Performance of Warm Mix Asphalt containing Sasobit:State-of-the-art AliJamshidi MeorOthmanHamzah,ZhanpingYou http://dx.doi.org/10.1016/j.conbuildmat.2012.08.015  The Role of additives in Warm Mix Asphalt Technology : An Insight into Their Mechanisms of Improving an Emerging Technology. PaolinoCaputo , Abraham A. Abe , Valeria Loise , Michele Porto , Pietro Calandra , Ruggero Angelico and Cesare Oliviero Rossi doi:10.3390/nano10061202  EVALUATION OF SASOBIT FOR USE IN WARM MIX ASPHALT Graham C. Hurley Brian D. Prowell https://www.researchgate.net/publication/238068542  Field-aged asphalt binder performance evaluation for Evotherm warm mix asphalt: Comparison with hot mix asphalt. ShenghuaWu, Weiguang Zhang, Shihui Shen, XiaojunLi, Balasingam Muhunthan, LouayN. Mohammad. http://dx.doi.org/10.1016/j.conbuildmat.2017.09.016  Sasobit-Modified Asphalt Binder Rheology. Khalid A. Ghuzlan, Ph.D.; and Mohammad O. Al Assi. https://doi.org/10.1061/(ASCE)MT.1943-5533.0001996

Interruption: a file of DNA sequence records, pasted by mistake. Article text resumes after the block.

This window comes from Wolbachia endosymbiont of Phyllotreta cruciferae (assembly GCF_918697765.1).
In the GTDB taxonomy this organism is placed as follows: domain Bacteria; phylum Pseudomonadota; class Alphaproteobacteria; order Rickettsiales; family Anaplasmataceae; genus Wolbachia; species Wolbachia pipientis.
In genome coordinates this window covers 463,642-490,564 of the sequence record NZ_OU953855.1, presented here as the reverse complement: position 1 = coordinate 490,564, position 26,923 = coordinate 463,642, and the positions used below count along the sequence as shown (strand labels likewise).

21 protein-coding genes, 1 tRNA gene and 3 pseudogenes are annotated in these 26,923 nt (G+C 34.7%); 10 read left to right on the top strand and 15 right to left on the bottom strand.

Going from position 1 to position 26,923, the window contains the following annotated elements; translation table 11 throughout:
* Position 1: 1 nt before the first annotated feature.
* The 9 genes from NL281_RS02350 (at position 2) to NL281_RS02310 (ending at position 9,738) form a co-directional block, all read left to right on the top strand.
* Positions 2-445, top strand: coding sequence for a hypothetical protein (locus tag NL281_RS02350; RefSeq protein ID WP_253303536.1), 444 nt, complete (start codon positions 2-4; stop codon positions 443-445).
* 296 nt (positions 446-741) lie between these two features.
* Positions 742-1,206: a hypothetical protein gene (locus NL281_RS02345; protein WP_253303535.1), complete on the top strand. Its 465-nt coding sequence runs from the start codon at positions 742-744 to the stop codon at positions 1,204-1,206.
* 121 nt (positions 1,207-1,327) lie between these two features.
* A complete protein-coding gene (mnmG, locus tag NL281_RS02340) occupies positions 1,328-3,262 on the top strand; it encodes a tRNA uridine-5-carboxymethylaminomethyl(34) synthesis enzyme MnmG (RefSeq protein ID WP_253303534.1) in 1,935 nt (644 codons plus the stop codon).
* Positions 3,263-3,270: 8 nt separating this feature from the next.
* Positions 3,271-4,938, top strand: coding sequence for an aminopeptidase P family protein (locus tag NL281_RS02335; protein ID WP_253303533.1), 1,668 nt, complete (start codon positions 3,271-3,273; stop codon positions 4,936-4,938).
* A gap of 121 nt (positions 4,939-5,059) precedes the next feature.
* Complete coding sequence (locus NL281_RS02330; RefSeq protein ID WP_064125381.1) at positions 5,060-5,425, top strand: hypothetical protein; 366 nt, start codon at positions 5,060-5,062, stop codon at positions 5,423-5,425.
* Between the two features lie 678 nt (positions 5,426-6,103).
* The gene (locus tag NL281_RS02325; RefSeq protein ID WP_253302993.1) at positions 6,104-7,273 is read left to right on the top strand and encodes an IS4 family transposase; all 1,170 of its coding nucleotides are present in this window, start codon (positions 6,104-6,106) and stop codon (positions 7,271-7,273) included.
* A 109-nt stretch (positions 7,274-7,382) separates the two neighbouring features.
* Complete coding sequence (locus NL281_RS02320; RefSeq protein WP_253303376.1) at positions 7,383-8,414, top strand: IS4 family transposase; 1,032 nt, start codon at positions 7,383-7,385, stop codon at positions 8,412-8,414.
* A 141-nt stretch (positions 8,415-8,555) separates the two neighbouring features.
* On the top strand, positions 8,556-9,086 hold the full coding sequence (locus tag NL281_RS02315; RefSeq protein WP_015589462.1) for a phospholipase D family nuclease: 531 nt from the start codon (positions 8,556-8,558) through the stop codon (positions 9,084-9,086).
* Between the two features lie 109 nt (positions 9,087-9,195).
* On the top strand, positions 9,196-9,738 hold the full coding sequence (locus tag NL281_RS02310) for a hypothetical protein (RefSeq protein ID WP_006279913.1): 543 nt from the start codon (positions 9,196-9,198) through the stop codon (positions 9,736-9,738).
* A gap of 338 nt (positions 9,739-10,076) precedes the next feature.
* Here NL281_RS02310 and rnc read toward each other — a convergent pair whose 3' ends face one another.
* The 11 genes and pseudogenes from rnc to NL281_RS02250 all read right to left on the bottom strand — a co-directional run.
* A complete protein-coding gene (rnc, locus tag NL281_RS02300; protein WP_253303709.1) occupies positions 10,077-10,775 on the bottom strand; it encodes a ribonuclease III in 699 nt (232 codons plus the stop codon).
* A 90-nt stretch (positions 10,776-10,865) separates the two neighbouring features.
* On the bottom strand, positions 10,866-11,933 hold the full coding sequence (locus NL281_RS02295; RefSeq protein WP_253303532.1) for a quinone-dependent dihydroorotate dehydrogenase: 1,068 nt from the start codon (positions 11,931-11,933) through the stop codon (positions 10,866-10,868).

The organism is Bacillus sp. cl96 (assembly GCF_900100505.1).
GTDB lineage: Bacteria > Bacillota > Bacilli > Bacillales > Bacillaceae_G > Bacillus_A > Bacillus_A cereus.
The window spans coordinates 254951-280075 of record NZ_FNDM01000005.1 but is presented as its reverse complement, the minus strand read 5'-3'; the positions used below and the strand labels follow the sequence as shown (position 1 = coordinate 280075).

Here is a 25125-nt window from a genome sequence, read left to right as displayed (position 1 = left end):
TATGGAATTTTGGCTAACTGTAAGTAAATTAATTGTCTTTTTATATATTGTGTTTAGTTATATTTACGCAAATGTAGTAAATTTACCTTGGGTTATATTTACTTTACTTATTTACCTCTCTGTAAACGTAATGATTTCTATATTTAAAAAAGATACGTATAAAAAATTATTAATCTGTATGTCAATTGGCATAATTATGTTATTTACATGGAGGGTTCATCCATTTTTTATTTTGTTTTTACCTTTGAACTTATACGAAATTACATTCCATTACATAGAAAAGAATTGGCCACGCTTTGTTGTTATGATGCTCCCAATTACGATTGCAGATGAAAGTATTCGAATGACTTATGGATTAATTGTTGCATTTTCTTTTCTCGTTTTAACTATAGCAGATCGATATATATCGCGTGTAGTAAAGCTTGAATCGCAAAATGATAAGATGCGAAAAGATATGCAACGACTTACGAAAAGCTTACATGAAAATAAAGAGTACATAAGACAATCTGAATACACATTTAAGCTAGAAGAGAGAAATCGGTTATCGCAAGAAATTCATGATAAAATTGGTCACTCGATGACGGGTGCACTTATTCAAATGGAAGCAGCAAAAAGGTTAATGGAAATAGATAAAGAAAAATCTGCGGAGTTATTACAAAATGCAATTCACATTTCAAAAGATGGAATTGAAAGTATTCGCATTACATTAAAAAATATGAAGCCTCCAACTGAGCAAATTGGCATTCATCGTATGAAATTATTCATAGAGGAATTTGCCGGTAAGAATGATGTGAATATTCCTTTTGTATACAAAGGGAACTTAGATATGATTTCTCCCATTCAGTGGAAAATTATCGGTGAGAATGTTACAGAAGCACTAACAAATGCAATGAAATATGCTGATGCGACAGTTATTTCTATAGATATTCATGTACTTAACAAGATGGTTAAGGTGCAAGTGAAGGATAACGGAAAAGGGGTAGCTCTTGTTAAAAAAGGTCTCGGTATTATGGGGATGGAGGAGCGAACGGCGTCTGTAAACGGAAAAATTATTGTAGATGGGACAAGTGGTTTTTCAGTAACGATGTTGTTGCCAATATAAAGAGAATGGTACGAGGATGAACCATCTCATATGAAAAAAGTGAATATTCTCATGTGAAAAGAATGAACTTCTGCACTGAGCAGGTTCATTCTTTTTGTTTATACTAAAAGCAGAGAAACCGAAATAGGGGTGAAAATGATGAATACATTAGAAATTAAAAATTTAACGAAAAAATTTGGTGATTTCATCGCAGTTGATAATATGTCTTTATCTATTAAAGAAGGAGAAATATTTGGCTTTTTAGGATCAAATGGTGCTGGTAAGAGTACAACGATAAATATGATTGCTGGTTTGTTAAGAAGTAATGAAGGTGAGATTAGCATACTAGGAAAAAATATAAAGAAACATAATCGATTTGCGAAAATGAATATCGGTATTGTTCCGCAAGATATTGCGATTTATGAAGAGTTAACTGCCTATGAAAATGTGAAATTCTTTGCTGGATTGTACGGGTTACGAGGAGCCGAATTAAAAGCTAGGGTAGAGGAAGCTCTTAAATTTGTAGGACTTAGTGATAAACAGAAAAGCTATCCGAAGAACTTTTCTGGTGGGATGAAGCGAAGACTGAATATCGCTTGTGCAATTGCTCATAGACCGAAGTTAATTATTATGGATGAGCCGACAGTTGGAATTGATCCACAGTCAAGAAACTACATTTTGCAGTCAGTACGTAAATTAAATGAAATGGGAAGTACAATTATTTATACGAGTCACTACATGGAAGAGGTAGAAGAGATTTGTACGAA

Copyright © 2023 Khombare Saurabh Mahavir, Pujari Amrut Vinayak, Chendke Sudesh Kumar, Mulla Mohammadmaruf Shakil, M. Shah , Patil Yashdutt Pradeep . This is an open access article distributed under the Creative Commons Attribution License, which permits unrestricted use, distribution, and reproduction in any medium, provided the original work is properly cited.